Equality without exception

The Separation of Church and State

A fundamental principle promised by our Constitution

At its core, the separation of church and state is about equality. It ensures that all people—whether they are religious or not—are treated the same. That means everyone has the promise of equal access to hospitals and medical care, public schools, and government services—full civil rights regardless of their religious beliefs.  The separation of church and state gives all of us the freedom to live as ourselves and believe as we choose. As colonial-era  Baptist preacher John Leland so aptly put it in 1791 true religious freedom allows “every person speak freely without fear, maintain the principles that he believes, worship according to his own faith, either one God, three Gods, no God, or twenty Gods;” and the government will protect us in doing so.

The separation of church and state is a fundamental principle promised in the Constitution of the United States. The Constitution, despite what white Christian Nationalists might say, is a wholly secular document. It contains no mention of Christianity or Jesus Christ. In fact, the Constitution only refers to religion twice: in the First Amendment, which bars laws ‘respecting an establishment of religion or prohibiting the free exercise thereof,’ and in Article VI, which prohibits ‘religious tests’ for public office. Both of these provisions are evidence that the country was not founded as officially Christian.” 

Why did America’s Founders insist on separating religion and government?

Before The Constitution was written, combinations of religion and government were common throughout much of human history. Some countries had official churches while extending religious tolerance, but that’s not separation of church and state. Until America’s founders crafted the First Amendment, no nation had dared to put an official distance between religion and government. 

Our Constitution guarantees a secular government; it does this in part to protect religious freedom for all. That’s why religious leaders have backed church-state separation from the earliest days of the American colonies to the folks who founded AU, to the clergy on AU’s Faith Advisory Council today. True religious freedom needs this separation.

Issues protected by church-state separation


What You Should Know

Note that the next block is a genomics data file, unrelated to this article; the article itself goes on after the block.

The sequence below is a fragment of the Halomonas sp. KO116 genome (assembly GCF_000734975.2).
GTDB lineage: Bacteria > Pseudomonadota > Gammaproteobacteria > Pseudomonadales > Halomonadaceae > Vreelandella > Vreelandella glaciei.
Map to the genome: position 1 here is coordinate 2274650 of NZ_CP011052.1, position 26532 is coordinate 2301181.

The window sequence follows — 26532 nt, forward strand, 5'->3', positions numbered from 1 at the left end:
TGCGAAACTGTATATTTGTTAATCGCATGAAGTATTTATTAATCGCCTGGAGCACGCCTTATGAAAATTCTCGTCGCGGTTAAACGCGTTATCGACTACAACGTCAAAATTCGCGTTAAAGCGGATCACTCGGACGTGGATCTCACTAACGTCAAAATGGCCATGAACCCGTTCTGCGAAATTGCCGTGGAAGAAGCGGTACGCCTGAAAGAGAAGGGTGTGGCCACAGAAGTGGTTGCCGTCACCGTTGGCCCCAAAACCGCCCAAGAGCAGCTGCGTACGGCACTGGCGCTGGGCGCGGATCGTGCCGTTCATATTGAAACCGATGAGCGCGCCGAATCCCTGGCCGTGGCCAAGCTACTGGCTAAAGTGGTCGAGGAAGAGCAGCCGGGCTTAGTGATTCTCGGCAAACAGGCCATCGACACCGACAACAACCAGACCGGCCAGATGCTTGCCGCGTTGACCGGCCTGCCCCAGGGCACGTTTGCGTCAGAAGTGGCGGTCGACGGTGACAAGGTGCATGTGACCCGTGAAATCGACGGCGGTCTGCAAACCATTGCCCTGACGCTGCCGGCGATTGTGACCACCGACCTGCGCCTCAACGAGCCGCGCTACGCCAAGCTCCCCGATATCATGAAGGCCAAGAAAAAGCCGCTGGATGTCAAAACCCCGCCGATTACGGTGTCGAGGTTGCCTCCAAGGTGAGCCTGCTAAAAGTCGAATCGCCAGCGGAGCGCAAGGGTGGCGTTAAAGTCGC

A revolutionary constitution

Our Constitution was the first to declare that power comes from people, not gods. The Constitution was the first not to mention a god or deity. Obviously, that was a deliberate choice. And, our Constitution was the first to ban religious tests for public office.

Not a Christian Nation

The U.S. Constitution is a wholly secular document. It contains no mention of Christianity or Jesus Christ. In fact, the Constitution refers to religion only twice: in the First Amendment, which bars laws ‘respecting an establishment of religion or prohibiting the free exercise thereof,’ and in Article VI, which prohibits ‘religious tests’ for public office.

The Founders' Religious Beliefs

The founders were diverse in their personal beliefs. Some were Christians, some were Unitarians, some were Deists and others are hard to categorize. But despite what their personal beliefs might have been, key founders agreed that separation of church and state was the best policy for our new nation.

75 Years Protecting Church-State Separation

  • 1950s: AU Fights For Birth Control Access

    In the 1950s and ‘60s, Americans United fought for the right of Americans to make decisions about reproduction and family planning without religious interference. AU highlighted oppressive laws in some states that banned birth control and rallied opposition.

  • 1960s: AU Sets The Record Straight On School Prayer

    In 1962 and ‘63, the Supreme Court issued landmark rulings making it clear that public schools could not pressure or compel students to take part in religious worship by sponsoring prayer and Bible readings.

    These decisions were widely misunderstood, and AU acted quickly to correct the record. AU pointed out that truly voluntary prayer and Bible reading was still legal in schools and that only coercive practices were banned. Sixty years later, AU is still responding to Religious Right misinformation about these rulings.

  • public school 1960s and '70s: AU Defends Public Education